Fuller, R. Buckminster

R. Buckminster Fuller
Research Aids

Richard Buckminster Fuller (July 12, 1895 – July 1, 1983), an acknowledged polymath, was perhaps most famous for his invention and development of geodesic domes. He invented numerous other machines and devices, often relying on his insights gained from his geometric understanding of the way forces are distributed.

He had twenty-eight US patents. As a writer Fuller published more than 30 books. He contributed to ecological thought with his book Spaceship Earth and was widely sought after as a speaker.

President Reagan awarded Fuller the Presidential Medal of Freedom. Among his many awards and honorary doctorates, Fuller was awarded The Lincoln Academy of Illinois Order of Lincoln in the area of The Arts in 1967.


Buckminster Fuller Institute

Books (PDFs)

Operating Manual For Spaceship Earth, 1969

Synergetics: Explorations in the Geometry of Thinking, with E. J. Applewhite 1975, 1979

Everything I Know – transcript of the historic 42-hour lecture session in January, 1975

The Library of Congress

Original Geodesic Home Plans, Carbondale, Illinois
This home was owned and lived in by Buckminster Fuller and his wife, Anne. He wrote twelve of his books and secured six of his patents while there.

Missouri Botanical Gardens Geodesic Dome Greenhouse

Douglas, Paul Howard

Adams, Roger

Ackermann, William Carl

William Carl Ackermann was a “… professor of civil engineering at the University of Illinois in Urbana-Champaign. It was during his years in Illinois that Professor Ackermann made his most valuable contributions to the field of water resources.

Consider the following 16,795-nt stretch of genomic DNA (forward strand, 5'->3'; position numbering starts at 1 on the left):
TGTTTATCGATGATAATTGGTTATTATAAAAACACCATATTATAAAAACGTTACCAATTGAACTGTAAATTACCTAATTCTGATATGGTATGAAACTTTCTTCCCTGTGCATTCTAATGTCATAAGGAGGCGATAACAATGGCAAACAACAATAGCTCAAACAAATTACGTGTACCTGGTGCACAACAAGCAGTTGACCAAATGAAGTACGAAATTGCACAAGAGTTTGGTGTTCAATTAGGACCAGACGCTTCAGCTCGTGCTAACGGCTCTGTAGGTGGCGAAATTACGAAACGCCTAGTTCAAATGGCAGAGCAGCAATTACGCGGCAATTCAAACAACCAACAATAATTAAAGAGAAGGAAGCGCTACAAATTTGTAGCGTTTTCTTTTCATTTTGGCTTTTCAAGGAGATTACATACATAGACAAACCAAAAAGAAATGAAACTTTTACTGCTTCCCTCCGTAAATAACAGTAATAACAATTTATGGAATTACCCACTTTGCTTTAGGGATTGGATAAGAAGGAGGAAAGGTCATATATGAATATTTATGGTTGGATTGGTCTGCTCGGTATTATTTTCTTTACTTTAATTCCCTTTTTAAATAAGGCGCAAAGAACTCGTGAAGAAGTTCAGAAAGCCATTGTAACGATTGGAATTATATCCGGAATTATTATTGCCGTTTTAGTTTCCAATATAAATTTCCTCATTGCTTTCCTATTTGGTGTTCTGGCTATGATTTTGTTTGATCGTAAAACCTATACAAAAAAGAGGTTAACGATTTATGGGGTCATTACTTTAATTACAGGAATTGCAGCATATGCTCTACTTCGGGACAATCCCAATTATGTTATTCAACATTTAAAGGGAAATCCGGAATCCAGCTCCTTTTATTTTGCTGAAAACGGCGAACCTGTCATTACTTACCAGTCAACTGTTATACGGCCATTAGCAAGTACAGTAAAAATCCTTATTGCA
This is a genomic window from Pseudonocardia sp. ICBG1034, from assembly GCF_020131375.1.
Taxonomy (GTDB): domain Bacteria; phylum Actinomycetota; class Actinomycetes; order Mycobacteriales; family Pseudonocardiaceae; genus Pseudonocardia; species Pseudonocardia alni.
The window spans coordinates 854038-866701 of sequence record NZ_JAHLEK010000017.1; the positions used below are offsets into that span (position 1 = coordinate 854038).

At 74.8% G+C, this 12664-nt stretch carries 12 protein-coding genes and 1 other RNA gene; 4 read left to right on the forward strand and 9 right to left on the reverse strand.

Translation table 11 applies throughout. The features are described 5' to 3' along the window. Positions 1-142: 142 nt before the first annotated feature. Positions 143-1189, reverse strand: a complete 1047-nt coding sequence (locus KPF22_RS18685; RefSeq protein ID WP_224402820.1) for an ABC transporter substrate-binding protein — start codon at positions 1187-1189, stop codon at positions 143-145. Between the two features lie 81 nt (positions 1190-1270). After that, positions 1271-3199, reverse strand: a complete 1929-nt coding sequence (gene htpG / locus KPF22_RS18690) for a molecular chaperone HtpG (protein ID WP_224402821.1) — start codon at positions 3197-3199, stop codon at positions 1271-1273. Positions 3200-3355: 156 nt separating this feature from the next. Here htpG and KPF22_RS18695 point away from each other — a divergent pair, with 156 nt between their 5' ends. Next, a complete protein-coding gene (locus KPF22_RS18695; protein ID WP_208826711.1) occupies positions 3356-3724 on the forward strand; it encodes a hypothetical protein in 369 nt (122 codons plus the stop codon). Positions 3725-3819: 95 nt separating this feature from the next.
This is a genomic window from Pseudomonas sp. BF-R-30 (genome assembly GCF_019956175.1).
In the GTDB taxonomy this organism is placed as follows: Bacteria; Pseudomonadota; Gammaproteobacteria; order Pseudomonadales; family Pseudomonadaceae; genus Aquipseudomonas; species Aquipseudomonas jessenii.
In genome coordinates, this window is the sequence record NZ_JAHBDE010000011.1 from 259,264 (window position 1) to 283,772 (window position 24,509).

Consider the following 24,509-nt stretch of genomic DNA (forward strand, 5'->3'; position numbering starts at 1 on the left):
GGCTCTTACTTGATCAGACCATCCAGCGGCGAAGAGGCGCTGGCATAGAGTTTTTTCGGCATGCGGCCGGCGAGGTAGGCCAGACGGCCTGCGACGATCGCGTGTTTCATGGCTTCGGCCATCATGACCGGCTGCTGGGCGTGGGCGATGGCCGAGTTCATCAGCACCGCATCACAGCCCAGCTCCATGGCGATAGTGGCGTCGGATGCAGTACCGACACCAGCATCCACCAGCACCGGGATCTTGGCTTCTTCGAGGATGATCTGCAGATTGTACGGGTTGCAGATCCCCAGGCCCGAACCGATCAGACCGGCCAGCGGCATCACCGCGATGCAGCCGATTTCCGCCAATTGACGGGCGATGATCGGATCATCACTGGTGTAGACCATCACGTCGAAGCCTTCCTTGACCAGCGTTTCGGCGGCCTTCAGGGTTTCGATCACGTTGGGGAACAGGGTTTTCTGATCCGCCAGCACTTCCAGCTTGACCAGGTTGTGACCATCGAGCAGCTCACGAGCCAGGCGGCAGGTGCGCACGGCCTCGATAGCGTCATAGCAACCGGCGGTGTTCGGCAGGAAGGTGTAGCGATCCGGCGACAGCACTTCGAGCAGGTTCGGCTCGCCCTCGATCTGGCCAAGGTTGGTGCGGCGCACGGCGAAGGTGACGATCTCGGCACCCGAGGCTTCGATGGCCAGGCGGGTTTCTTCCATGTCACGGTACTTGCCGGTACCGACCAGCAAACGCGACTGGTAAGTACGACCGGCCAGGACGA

In 1963 he accepted a one-year special assignment on the While House staff in Washington, D.C. as technical assistant in the Office of Science and Technology. Executive Office of the President, where he chaired the Committee on Water Resources Research. He strongly advocated the establishment of water resources institutes in fifty states, and this was enacted by Congress in 1964. He continued to serve the Executive Office of the President in various capacities from 1964 to 1984, and was vice-chairman of the Acid Rain Peer Review Panel. He was proud of his service in the White House and was seldom seen without the PT 109 tie clip given to him by President Kennedy.” (from William C. Ackerman 1913 – 1988, William J. Hall, W. Hall C. Maxwell, and Glenn E. Stout, submitted by William J. Hall, p. 4, https://www.nap.edu/read/1760/chapter/2#4)